Some ideas compel parody. The recent suggestion by the Ford Motor Co. to restrict Japanese car imports -- a proposal heartily endorsed by the United Auto Workers -- struck us just that way. And nothing would be easier. We'd invite Ed McMahon, the announcer who does Ford's commercials, into our column and engage in a bit of self-serving dialogue. It would go like this:
Us: Glad you could join us, Ed, for our weekly talk show on the economy. What's new at Ford?
McMahon: Well, as you know, Ford wants to be your car company. We've had our problems recently. The North American division actually lost money last year. But Ford still wants to be your car company.
Us: How do you and Henry intend to do that, Ed?
McMahon: Competition is old-fashioned, out-of-date. Ford has a better idea. We're going to pass a law hindering people from buying other companies' cars. First, limit Japanese imports. Next, make the Japanese build factories here.
Us: Won't that drive car prices up?
McMahon: That's the idea. As you know, most of the car slump is in bigger models, which the Japanese don't make. But all those small Japanese cars force us to keep our own profit margins down on small cars, and that's where the big market will be in the 1980s. Our labor rates are higher than Japan's, and their workers probably work harder. That's why we'd like themin the United States, where they can pay more for less.
This kind of writing is fun: it gets the juices going. But we're going to abstain from further journalistic self-indulgence. The Ford proposal deserves more serious treatment because it symbolizes something more significant than just another dose of trade protectionism.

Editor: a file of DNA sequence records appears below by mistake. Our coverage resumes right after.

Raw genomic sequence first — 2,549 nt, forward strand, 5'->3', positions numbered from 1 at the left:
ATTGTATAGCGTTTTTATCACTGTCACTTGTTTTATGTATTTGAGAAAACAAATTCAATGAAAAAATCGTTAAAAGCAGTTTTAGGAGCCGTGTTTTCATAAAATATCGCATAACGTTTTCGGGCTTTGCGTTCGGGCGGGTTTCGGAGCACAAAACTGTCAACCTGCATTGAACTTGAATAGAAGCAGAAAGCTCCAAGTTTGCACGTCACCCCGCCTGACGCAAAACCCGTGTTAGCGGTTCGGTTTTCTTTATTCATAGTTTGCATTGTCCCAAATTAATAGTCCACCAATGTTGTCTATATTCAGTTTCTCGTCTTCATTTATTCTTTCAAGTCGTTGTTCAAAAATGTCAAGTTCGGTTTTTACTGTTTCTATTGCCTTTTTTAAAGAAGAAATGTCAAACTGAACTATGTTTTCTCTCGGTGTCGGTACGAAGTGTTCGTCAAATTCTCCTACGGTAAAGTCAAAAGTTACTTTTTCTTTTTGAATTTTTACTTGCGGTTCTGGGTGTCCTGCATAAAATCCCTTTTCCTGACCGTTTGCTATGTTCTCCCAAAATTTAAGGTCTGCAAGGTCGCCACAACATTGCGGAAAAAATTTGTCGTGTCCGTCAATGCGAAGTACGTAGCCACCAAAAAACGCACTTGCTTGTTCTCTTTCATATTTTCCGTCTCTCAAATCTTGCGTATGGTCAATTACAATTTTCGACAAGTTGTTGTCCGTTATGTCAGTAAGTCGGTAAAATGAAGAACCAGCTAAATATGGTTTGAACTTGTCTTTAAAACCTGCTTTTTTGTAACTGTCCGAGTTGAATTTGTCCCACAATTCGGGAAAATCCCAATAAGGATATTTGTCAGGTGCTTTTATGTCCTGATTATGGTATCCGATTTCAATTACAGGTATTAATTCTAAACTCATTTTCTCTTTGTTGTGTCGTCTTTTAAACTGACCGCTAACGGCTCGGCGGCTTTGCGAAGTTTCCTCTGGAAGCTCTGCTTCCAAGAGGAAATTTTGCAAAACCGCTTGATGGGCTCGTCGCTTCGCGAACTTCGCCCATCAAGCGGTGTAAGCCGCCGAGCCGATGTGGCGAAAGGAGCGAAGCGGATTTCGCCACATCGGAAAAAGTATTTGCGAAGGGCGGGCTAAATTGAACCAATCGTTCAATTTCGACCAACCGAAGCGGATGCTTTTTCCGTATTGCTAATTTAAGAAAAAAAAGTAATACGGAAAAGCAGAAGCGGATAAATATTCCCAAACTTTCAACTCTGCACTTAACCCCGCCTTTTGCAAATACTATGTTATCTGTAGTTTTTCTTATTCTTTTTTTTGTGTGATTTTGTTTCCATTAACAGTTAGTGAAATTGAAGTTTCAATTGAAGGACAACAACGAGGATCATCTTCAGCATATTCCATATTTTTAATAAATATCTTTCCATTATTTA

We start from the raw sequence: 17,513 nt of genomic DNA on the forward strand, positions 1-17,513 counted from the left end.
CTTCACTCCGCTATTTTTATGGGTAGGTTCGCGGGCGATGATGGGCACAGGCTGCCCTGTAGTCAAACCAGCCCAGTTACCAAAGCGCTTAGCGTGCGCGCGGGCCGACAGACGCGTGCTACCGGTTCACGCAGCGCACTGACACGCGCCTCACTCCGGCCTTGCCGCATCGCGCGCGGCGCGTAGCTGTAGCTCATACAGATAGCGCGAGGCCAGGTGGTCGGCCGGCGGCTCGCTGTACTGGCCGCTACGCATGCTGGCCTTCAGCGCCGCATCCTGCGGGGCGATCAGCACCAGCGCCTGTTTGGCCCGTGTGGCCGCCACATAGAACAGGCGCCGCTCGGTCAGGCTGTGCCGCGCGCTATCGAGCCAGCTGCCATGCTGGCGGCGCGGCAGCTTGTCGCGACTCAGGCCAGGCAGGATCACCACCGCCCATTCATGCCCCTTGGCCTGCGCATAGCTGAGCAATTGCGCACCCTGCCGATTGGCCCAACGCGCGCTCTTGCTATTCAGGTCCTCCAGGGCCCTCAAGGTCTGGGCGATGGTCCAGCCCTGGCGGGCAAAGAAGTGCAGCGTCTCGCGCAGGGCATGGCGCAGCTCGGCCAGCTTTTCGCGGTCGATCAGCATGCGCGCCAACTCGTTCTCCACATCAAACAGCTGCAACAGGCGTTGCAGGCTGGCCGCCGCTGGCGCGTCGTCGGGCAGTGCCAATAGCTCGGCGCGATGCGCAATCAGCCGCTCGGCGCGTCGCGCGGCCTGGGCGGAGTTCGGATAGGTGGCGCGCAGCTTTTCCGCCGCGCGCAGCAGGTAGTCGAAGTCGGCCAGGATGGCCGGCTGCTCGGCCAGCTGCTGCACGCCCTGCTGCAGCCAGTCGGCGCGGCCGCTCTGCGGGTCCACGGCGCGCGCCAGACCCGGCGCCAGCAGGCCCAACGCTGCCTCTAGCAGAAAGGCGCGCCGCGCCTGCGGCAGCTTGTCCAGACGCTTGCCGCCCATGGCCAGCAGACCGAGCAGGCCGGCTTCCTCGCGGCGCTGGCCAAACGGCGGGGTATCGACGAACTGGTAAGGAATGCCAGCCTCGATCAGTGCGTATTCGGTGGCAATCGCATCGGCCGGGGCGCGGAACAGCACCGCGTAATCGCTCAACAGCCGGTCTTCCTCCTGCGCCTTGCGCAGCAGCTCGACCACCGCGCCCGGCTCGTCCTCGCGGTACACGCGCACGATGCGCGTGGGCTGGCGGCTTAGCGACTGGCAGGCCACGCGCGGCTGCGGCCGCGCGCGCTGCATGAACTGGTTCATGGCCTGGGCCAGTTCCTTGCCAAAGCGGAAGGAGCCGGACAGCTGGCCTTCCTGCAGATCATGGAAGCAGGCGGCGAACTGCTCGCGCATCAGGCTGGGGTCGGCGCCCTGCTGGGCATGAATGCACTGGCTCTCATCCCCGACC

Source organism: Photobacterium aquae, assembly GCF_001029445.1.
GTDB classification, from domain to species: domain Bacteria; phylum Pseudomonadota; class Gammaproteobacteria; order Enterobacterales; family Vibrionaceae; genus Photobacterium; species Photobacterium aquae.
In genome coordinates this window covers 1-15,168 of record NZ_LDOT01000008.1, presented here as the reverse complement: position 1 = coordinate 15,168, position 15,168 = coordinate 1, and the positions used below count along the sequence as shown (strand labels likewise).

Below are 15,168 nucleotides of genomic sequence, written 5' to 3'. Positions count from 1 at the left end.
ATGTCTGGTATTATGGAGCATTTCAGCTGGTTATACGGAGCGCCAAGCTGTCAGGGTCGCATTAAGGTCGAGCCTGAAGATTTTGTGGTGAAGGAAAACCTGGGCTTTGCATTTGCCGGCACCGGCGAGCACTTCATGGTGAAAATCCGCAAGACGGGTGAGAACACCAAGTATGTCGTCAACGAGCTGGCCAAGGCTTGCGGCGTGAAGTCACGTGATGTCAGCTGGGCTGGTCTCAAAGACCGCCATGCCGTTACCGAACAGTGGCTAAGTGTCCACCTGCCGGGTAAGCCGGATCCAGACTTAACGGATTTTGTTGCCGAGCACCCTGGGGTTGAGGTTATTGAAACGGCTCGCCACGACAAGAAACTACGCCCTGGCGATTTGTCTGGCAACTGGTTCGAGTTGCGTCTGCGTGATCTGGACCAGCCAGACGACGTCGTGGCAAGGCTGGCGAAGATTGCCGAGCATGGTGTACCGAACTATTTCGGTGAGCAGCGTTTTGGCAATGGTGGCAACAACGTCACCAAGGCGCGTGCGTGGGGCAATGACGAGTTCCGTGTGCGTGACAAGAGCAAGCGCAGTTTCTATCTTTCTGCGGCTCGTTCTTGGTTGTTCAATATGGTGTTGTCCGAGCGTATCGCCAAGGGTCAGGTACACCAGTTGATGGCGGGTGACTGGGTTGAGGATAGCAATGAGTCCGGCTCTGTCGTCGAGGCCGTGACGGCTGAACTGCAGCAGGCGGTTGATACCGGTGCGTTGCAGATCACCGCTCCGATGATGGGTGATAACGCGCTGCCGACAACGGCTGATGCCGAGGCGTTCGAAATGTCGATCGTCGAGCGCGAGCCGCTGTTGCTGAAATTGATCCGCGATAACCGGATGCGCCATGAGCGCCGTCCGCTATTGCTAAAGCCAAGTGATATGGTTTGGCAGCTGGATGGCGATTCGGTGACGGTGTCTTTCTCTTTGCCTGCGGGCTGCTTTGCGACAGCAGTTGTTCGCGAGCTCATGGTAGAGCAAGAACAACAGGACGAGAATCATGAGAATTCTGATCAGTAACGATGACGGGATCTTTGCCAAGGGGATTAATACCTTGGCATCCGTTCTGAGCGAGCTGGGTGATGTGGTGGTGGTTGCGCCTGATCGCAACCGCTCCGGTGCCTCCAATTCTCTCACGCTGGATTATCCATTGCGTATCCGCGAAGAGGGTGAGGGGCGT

More and more, it's economic isolationism. A vague feeling now exists that the less we have to do with the rest of the world, the better. The rough idea is to become stronger militarily and more self-sufficient economically. Anything that improves our insulation seems increasingly attractive. Ford's plan is but one of the legislative proposals to favor domestic over foreign production; suggested subsidies for small refineries synthetic fuels and gasohol -- turning grain into fuel -- are only some of the most prominent.
All these schemes differ in detail, but they signify a shift in the domestic political climate with possibly profound implications. The dangers are clear enough. Protecting inefficient industries and resorting to increasingly heavy subsidies for fuel and other "essential" goods could turn the United States into one of the world's permanently high-cost economies. Rampant protectionism could fragment our overseas alliances. Only last month, U.S. Steel Corp. filed a massive "dumping" complaint against European steel producers. Further complaints against Japan and others could follow.
Possible side effects defy prediction. Consider Japan. It is the largest customer for U.S. farm goods, but if its steel and car exports are suppressed, can it sustain U.S. grain purchases? If not, pressure from farmers to turn more grain into fuel (and prop up grain prices) are bound to mount. Ecologist such as Lester R. Brown of the Worldwatch Institute see a larger moral issue in this trend: feeding cars instead of people.